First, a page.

Our Rising Star this week is ATC Management's Matthew Greer, read on to find out how he's making it in the management game...
How did you break into the music industry?
While at university, I tried my hand at promoting shows in Camden and before that learned about club and gig promotion during [noughties] indie’s halcyon days when Frog at Mean Fiddler and Nambucca were cornerstones of London’s music scene. There are lessons learned during those days that I still refer to, as well as lots of fond but hazy memories. After university, I started scouting and interning at ATC Management, working on campaigns for Nick Cave & The Bad Seeds and more. In 2015 I started working with Frank Carter, Half Moon Run and Metric and am involved with all three acts today.
What’s your proudest achievement so far?
Having Top 20, Top 10 and Top 5 albums back to back with Frank Carter & The Rattlesnakes, while preserving their independence. Selling out O2 Academy Brixton and getting the band on the road with the Foo Fighters all summer are definite bucket-list moments too. There is lots more to come next year.
Management can be turbulent, with massive highs and crushing lows
What does it take to succeed in music?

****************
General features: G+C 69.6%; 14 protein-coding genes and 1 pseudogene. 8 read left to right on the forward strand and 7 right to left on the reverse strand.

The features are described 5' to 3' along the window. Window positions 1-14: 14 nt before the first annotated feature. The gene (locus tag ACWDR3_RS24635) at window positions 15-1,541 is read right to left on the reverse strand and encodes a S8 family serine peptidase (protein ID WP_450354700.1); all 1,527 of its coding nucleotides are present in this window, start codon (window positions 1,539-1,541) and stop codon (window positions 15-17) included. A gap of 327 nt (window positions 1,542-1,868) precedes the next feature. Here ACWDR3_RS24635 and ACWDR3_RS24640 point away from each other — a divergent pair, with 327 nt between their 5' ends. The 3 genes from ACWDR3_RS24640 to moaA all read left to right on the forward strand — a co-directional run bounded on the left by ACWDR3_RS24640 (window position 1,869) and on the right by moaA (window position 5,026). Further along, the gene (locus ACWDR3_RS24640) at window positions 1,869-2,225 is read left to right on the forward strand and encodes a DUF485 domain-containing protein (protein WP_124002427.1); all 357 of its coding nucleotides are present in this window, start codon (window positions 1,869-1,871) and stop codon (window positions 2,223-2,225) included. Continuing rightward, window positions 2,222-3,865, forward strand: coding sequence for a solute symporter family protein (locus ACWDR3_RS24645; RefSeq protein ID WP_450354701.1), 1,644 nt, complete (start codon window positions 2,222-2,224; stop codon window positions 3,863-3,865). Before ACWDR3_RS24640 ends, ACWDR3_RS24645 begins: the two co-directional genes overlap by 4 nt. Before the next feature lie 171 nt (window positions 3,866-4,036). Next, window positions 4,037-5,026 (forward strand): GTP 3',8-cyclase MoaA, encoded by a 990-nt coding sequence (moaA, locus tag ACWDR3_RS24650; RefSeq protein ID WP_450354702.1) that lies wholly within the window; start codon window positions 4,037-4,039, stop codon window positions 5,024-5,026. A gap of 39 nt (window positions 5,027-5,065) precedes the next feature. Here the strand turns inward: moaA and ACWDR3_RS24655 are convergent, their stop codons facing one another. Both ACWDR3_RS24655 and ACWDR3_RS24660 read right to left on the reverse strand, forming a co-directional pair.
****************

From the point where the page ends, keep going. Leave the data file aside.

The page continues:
Management can be turbulent, with massive highs and crushing lows. Maintaining a deep passion for music and the mindset that you never know what is around the corner is what drives me. The same applies in all other sectors – the music always comes first and opportunities appear often out of nowhere, changing a campaign or even a career overnight.
What does the future hold for rock?
The future looks bright with bands like Idles and Shame rewriting the rulebook and setting a new standard for the genre; writing powerful songs with depth but backed up with some of the most intense live shows people have seen in years. British guitar music suddenly feels like it’s about to turn a corner and become a global force. I am proud to be a small part of that with the Rattlesnakes. Across the pond, acts like H09909, Scxrlxrd and Ghostmane are also breathing life into the genre.
How would you change the biz?
The recorded music industry has spent years trying to move from an opaque set of business models to an ecosystem where artists have options and get treated fairly. It feels like progress has been made. In the live arena, more work is needed. FanFair Alliance has done a brilliant job of tackling industrial scale secondary ticketing whilst many stood by, watched and profiteered. However, there are still way too many mouths in the trough between artist and fan, and the live industry needs to come to the party and reform!
MATTHEW’S RECOMMENDED TRACK: